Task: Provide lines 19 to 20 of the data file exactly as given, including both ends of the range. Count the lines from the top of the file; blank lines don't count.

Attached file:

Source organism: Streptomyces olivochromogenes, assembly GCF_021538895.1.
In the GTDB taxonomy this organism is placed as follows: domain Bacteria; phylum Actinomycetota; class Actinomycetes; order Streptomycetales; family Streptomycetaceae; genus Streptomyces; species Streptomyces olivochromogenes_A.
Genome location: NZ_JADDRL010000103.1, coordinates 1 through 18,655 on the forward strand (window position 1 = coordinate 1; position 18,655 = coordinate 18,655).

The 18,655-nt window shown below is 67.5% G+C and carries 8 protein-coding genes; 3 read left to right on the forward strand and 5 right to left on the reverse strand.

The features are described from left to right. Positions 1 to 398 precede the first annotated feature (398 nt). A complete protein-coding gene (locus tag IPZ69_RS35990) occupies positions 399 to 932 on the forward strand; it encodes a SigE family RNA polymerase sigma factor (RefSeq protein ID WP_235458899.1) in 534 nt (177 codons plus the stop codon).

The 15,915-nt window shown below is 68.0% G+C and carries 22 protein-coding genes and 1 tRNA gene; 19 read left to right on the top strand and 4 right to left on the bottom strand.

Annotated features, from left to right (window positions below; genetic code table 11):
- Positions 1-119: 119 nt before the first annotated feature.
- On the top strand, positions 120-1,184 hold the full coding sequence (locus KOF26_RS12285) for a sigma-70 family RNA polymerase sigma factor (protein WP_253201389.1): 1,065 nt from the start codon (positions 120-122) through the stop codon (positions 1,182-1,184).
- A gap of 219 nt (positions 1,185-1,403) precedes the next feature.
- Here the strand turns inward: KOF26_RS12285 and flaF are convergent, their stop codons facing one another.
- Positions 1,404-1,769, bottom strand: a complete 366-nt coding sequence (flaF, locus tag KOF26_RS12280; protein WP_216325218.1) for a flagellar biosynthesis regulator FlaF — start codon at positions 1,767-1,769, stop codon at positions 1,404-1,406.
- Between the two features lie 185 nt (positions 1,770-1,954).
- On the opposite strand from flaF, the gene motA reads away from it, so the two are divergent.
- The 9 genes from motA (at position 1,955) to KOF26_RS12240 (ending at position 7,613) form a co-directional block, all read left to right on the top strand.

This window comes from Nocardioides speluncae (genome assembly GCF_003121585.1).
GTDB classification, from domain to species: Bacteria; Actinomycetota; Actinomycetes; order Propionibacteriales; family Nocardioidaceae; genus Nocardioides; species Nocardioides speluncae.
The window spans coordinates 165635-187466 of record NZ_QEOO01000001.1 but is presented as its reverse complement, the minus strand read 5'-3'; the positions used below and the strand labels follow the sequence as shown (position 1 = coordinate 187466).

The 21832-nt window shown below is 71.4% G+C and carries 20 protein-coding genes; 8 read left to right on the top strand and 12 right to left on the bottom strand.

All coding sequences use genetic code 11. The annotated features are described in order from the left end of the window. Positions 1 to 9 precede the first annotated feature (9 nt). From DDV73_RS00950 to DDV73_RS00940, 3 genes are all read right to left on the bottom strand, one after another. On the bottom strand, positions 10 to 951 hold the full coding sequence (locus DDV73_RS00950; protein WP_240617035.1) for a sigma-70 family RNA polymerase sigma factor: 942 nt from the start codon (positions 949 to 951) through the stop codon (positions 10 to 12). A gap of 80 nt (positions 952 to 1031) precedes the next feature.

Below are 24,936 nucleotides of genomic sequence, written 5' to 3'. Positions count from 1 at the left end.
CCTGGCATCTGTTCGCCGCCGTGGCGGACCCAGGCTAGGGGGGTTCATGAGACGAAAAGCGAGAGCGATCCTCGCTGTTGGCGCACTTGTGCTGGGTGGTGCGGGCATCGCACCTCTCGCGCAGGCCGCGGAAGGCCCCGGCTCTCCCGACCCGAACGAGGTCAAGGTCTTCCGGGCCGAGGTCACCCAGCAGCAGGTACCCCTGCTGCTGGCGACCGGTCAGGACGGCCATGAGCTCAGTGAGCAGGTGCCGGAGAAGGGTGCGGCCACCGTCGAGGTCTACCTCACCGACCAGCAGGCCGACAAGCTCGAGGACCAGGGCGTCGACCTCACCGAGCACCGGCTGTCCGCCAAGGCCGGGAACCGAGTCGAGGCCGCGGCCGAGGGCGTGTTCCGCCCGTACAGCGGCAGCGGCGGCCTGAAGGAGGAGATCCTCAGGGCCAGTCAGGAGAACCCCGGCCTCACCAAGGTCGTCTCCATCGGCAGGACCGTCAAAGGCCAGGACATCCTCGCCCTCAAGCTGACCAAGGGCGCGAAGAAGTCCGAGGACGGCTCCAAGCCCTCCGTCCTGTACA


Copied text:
The 21832-nt window shown below is 71.4% G+C and carries 20 protein-coding genes; 8 read left to right on the top strand and 12 right to left on the bottom strand.

All coding sequences use genetic code 11. The annotated features are described in order from the left end of the window. Positions 1 to 9 precede the first annotated feature (9 nt). From DDV73_RS00950 to DDV73_RS00940, 3 genes are all read right to left on the bottom strand, one after another. On the bottom strand, positions 10 to 951 hold the full coding sequence (locus DDV73_RS00950; protein WP_240617035.1) for a sigma-70 family RNA polymerase sigma factor: 942 nt from the start codon (positions 949 to 951) through the stop codon (positions 10 to 12). A gap of 80 nt (positions 952 to 1031) precedes the next feature.